Doctors and nurses—many of whom are also researchers—are working around the clock at UCHealth University of Colorado Hospital (UCH) to treat patients who are hospitalized with COVID-19. Over the next several months, research teams and caregivers will treat patients using four different drugs in the course of multiple clinical trials using Sarilumab, Remdesivir and Hydroxychloroquine.
Infectious disease expert Thomas Campbell, MD, says it is important to remind the public of the lack of proven treatment options. “This virus has come upon us very quickly, and when we treat patients we have a very limited box of tools—most of which we have no idea if they work,” says Campbell, professor of infectious diseases in the CU School of Medicine and medical director of the CCTSI’s Clinical and Translational Research Center at University of Colorado Hospital. “So it is important to do carefully designed and controlled clinical research to find out what does work and what is safe.”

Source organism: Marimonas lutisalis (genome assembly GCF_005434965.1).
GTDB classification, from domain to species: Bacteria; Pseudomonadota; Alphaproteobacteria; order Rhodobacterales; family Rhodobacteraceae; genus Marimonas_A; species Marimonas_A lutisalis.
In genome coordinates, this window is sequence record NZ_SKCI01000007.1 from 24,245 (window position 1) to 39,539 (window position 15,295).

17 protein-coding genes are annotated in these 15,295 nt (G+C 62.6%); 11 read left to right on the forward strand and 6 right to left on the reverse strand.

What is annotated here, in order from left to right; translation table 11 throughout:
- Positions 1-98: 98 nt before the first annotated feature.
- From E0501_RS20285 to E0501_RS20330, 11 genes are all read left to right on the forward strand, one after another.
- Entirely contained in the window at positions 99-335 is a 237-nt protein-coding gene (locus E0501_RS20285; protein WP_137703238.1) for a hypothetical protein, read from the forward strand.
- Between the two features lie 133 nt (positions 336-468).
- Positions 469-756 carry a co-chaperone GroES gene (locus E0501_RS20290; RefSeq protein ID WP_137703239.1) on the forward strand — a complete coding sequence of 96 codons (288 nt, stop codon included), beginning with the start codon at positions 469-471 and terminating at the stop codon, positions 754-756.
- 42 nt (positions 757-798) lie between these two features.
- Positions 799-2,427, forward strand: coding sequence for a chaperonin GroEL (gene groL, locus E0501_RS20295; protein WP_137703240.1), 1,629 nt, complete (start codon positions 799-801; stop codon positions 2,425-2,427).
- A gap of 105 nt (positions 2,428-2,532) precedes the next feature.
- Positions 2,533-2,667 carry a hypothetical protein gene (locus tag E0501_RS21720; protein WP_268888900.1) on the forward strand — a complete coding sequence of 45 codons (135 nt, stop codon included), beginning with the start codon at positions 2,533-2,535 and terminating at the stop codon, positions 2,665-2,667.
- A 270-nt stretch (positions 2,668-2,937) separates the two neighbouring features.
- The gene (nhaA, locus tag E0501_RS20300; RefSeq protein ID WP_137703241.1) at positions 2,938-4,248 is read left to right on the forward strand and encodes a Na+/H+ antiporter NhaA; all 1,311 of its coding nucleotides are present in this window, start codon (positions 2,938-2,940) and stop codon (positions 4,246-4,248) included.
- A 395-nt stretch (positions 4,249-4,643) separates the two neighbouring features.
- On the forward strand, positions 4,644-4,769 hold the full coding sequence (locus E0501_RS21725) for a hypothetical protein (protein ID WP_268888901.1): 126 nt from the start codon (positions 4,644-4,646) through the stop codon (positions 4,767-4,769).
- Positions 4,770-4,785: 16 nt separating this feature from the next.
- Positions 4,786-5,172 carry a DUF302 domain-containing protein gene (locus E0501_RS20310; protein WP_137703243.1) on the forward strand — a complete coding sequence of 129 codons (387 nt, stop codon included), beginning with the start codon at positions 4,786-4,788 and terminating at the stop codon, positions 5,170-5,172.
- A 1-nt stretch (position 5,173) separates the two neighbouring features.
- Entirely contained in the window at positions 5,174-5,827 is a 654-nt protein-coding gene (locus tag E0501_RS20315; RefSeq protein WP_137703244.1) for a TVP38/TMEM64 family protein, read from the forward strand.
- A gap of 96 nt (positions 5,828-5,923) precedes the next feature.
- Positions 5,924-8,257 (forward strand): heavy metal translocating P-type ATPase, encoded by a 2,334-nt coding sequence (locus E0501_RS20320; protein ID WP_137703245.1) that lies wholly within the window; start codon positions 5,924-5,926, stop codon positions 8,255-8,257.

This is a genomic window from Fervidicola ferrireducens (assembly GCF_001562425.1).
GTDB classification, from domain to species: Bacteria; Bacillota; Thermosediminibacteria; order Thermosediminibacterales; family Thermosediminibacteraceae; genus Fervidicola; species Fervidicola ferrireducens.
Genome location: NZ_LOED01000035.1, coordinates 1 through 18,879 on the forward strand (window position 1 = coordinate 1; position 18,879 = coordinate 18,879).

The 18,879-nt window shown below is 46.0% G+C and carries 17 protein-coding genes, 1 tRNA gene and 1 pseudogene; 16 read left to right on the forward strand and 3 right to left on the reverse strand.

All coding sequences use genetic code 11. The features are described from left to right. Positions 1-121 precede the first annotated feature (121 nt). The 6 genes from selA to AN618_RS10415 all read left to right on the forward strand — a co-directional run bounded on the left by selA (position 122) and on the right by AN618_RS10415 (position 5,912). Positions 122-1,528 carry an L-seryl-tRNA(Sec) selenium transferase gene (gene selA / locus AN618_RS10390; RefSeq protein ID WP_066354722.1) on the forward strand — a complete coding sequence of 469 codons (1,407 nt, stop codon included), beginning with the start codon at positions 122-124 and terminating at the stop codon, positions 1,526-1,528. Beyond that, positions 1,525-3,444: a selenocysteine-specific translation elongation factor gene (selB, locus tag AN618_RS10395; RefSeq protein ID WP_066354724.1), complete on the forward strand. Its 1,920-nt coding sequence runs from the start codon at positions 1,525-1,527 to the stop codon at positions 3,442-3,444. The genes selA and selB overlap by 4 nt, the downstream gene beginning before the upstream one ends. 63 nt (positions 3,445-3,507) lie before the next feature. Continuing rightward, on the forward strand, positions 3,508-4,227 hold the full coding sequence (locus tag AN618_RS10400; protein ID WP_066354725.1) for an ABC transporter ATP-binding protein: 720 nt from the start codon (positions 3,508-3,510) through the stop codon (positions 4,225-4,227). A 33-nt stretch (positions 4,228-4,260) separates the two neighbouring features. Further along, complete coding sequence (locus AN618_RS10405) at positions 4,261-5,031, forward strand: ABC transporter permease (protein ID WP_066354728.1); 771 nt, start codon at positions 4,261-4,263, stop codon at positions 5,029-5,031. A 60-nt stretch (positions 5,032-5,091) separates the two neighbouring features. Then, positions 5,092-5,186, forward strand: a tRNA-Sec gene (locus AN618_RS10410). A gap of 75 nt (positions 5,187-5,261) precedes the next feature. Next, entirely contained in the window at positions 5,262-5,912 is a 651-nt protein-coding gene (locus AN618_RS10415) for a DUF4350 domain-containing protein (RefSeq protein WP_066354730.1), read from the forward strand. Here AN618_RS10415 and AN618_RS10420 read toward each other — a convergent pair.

One of the studies Campbell is leading at UCH employs a therapeutic called Sarilumab (Regeneron Pharmaceuticals), which was previously approved by the Food and Drug Administration (FDA) to treat patients with rheumatoid arthritis. It has been “fast tracked” by the FDA to use in the fight against COVID-19.
Sarilumab, an IL-6 receptor antagonist, works to calm what people have been calling the “cytokine storm” or a dangerous overreaction of the immune system. Some people who get very ill with COVID-19 have a very high inflammatory response even after the virus is no longer a threat, and the body continues to release cytokines, which may actually attack multiple organs including the lungs and liver. This suggests that the problems some patients experience in terms of respiratory failure may be driven by the body’s response against the virus. “And if that is true, then calming or attenuating the hyper-inflammatory response might prevent damage to the lung that drives respiratory failure,” Campbell says.